Public/Global Health

BioNTech planning modular factories to boost vaccine production in Africa

AP-Matt Rourke

BioNTech announced on Wednesday that it plans to create manufacturing facilities in Africa in order to bolster the company’s ability to provide more essential medicines, including the COVID-19 vaccine.   

Today’s milestone brings us one step closer to our goal of improving healthcare by making our innovations accessible worldwide,” BioNTech CEO Ugur Sahin said in the company’s statement on Wednesday.

Pending approval from local regulators, BioNTech will aim to begin producing up to 50 million doses of the COVID-19 mRNA vaccine that it made with Pfizer within the year in Africa. 

The first shipment of materials necessary to make the company’s vaccine will be sent to either Senegal or Rwanda. The company produced 1.2 billion doses in Marburg, Germany, last year, according to The Associated Press.  

But the company has garnered criticism, especially from advocates of vaccine equity in poorer countries, for refusing to suspend vaccine patents and allow more competitors to manufacture the vaccine, the AP reported. 

The company has cited the difficulty of making mRNA vaccines, saying that local partnerships are BioNTech’s preferred way to maintain the consistency and quality of their vaccines globally, according to the wire service.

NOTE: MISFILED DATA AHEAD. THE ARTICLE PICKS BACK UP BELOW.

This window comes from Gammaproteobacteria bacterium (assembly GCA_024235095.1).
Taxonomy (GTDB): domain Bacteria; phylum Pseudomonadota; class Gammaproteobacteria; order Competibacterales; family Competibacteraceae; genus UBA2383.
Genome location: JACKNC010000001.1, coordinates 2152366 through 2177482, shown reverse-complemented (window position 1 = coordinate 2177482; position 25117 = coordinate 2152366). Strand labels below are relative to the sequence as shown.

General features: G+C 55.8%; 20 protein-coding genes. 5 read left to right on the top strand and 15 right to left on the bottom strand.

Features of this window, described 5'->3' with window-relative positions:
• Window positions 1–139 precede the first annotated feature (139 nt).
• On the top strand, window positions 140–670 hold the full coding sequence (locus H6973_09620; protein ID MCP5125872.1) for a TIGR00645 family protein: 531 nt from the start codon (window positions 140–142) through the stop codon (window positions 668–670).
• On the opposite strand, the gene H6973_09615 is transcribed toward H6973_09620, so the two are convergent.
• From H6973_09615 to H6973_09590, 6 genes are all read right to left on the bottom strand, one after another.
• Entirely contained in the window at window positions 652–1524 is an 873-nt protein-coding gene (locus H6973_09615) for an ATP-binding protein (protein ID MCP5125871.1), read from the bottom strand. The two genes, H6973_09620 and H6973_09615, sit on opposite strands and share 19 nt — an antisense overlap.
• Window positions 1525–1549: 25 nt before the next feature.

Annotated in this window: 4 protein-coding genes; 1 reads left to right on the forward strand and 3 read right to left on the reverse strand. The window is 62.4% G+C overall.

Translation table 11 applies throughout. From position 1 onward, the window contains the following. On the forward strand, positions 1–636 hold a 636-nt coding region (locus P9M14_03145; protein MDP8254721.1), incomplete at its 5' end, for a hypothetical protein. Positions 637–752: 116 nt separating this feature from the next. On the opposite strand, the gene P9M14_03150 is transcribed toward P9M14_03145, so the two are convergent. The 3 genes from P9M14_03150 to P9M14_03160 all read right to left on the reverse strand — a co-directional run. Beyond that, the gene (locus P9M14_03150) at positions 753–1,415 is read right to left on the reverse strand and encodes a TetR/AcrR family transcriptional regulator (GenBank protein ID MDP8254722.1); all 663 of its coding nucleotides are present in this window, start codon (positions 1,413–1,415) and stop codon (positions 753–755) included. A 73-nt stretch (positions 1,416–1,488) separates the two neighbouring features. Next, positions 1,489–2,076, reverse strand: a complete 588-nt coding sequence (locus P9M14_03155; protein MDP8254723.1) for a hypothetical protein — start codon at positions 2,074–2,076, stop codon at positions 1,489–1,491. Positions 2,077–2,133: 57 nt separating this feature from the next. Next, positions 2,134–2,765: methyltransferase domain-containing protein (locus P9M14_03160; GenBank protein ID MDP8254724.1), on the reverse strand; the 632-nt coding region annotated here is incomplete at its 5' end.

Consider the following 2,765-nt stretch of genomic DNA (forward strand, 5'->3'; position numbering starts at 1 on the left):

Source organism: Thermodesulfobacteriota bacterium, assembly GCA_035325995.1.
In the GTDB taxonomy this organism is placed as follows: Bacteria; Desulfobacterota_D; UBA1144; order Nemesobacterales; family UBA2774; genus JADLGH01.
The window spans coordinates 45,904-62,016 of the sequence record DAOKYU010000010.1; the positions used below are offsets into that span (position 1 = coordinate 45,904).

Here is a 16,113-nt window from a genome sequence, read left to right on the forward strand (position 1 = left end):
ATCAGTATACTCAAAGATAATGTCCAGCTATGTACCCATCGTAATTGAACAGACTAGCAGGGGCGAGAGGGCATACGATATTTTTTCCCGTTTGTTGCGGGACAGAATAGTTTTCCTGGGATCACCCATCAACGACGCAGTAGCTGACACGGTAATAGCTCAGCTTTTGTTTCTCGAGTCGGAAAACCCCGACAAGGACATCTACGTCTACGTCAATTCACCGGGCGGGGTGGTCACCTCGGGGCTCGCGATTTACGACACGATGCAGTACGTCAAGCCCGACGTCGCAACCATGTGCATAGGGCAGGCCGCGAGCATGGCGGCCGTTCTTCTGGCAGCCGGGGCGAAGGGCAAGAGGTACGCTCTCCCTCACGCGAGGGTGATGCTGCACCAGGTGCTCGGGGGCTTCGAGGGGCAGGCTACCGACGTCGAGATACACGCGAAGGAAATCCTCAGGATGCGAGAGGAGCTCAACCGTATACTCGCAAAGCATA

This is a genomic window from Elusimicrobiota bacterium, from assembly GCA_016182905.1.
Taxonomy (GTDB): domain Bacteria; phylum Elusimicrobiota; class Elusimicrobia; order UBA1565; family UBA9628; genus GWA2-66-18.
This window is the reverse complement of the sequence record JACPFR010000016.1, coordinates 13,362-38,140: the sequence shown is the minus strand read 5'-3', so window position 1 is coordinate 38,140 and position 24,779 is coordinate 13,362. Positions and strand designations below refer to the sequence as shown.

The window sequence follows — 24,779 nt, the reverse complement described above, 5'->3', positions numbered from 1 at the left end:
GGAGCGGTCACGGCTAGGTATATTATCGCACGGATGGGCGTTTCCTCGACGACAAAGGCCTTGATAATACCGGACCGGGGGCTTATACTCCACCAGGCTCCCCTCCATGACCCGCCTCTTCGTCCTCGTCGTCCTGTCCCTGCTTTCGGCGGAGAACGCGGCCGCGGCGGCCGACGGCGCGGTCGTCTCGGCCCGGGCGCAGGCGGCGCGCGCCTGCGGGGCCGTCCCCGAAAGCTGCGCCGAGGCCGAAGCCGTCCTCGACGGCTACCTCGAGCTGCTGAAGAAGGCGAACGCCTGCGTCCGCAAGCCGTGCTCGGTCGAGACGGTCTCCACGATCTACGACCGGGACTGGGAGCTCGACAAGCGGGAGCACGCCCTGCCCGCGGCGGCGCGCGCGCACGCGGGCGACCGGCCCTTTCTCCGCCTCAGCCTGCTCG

“Even collaborating with world-class companies, it takes three to four months just to ensure that the fill and finish (know-how) is transferred,” Sahin said, the AP added. “And we have, of course, a limited capacity to do the full technology transfer.”

In Africa, roughly 11 percent of people have been vaccinated against COVID-19 compared to the worldwide averages of nearly 50 percent.  

World Health Organization (WHO) Director-General Tedros Adhanom Ghebreyesus has said the WHO will push for a vaccination rate of 70 percent for every country by mid-2022.

Tedros has pushed for global vaccine equity, saying the pandemic will worsen “if we don’t improve our collective response.”

Tags

The Hill has removed its comment section, as there are many other forums for readers to participate in the conversation. We invite you to join the discussion on Facebook and Twitter.

See all Hill.TV See all Video

Most Popular

Load more

Video

See all Video